The British Columbia Coastal Fire centre is concerned the public may be lulled into complacency by the low number of fires this year at a time when the risk might be increasing.

"I think that's a bit of a misnomer — that 'there's no risk,'" said Marg Drysdale, spokeswoman for the the Coastal Fire Centre.

A long, wet spring and cool early summer has given way to a late season that could see a spike in the number of wildfires, Drysdale said.

"We are looking at a hot, dry fall," she said. "We have had temperatures in the mid- to high 20s over the long weekend. We see that continuing probably for the next week."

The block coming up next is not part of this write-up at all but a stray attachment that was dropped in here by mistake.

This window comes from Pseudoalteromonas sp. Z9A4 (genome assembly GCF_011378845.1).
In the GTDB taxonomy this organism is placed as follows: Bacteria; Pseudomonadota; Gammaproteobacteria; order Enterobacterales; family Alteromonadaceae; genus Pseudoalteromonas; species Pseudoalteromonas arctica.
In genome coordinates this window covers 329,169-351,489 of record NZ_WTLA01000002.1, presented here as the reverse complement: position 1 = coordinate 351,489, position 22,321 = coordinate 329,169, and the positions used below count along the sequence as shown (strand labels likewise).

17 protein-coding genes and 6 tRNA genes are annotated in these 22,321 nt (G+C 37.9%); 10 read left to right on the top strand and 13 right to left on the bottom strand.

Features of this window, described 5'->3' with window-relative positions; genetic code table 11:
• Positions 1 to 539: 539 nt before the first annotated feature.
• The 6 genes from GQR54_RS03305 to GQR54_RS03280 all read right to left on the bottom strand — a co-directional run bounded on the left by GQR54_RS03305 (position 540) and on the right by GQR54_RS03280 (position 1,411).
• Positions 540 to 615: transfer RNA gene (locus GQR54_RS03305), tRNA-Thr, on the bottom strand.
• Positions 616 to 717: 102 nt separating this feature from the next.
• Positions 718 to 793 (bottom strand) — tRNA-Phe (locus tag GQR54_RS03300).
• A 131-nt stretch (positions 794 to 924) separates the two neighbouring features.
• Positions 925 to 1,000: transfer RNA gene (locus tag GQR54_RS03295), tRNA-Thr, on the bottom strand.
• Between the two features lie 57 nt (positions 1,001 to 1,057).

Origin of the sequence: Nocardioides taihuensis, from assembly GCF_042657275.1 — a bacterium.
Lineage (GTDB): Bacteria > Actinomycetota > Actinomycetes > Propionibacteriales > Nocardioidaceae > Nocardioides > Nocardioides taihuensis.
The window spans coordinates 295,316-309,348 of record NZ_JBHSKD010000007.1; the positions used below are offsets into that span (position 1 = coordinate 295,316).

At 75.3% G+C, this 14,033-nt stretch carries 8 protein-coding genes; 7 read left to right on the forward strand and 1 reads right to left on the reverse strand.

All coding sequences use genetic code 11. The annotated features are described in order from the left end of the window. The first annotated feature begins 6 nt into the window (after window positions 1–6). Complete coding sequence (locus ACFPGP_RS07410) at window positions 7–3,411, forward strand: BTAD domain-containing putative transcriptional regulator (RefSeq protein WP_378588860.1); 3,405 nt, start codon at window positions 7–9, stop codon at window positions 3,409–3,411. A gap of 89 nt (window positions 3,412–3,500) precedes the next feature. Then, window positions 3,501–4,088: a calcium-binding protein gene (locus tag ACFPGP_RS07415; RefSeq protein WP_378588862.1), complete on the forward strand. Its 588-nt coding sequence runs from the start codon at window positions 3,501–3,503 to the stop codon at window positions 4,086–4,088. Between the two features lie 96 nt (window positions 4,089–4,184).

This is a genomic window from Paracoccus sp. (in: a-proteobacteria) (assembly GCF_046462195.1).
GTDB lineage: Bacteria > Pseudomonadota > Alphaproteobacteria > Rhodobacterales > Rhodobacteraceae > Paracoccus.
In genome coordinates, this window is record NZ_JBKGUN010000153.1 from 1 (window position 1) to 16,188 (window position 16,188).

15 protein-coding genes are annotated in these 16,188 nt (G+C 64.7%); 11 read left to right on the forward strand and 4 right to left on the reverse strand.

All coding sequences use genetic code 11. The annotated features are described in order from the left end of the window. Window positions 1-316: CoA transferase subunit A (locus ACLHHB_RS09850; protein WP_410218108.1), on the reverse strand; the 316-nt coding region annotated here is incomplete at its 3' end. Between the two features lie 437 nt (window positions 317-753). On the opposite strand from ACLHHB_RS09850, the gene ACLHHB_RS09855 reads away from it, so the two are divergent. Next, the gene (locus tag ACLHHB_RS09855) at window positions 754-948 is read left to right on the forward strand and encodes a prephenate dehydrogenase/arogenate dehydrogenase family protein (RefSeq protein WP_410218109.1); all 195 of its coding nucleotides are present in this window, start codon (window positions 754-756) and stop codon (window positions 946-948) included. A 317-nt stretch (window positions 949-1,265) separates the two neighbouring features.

There's a high fire risk from north of Campbell River on Vancouver Island to Victoria.

Many portions of the main-land are under the same advisory.

"It is dry out there," said Drysdale. "Even though it's the fall and [people] may not be used to this kind of weather and this dryness in the fall

Drysdale said the centre has no indication when enough rain will fall to lower the risk.

Until then, she's asking people to remain vigilant and cautious.

There have been 525 wildfires in B.C. so far this year. In 2010, there were 1,673 and in 2009, there were 3,064.

With files from the CBC's Chad Pawson